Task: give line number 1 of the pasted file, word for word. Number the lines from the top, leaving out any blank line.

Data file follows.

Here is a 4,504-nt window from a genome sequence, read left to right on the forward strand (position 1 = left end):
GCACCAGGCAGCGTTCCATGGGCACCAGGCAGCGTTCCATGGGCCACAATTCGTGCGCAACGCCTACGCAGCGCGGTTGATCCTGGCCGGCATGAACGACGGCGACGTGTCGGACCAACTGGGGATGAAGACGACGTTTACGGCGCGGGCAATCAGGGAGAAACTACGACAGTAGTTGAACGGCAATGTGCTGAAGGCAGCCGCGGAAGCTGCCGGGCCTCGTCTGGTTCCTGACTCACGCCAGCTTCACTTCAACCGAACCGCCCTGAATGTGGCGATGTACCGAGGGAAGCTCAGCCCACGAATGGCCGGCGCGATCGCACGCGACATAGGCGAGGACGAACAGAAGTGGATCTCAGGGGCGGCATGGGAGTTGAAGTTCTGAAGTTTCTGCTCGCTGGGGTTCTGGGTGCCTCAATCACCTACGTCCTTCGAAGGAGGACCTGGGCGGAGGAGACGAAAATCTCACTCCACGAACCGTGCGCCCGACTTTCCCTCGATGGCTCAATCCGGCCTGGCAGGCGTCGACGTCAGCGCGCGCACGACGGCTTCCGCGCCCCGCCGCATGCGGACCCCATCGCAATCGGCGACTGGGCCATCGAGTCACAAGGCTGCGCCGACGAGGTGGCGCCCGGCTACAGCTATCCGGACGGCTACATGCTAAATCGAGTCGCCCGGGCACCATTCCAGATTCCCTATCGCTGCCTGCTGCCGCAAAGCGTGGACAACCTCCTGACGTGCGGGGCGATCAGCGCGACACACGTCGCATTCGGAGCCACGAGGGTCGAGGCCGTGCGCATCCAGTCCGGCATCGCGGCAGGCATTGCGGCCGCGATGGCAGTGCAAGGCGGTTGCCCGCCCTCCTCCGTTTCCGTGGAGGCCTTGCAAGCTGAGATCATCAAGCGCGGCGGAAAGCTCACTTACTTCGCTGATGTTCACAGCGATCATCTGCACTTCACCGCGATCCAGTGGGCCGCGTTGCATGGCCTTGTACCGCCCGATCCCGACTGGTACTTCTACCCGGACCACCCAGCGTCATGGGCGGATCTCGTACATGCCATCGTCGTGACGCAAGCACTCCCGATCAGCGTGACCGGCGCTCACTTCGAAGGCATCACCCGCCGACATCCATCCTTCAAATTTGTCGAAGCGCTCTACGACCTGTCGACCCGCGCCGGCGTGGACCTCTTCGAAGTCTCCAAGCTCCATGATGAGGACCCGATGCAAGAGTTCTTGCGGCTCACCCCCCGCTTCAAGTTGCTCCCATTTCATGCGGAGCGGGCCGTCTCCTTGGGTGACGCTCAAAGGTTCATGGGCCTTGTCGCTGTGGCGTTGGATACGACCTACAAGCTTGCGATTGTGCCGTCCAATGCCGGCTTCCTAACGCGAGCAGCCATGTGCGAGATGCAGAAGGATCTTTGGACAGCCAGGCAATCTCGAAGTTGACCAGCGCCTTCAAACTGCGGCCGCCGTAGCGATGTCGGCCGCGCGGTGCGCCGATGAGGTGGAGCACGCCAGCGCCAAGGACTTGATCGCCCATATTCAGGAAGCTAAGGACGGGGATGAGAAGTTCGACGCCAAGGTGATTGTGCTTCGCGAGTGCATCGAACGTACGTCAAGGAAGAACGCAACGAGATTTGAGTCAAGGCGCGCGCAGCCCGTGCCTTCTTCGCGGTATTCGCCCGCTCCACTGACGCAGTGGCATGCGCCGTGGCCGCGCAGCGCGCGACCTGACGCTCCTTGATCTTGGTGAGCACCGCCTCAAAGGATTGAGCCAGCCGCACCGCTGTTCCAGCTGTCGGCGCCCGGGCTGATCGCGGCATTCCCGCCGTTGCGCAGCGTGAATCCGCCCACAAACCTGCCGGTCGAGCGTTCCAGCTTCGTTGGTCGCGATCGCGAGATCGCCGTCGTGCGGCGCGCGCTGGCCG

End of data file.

Here is a 4,504-nt window from a genome sequence, read left to right on the forward strand (position 1 = left end):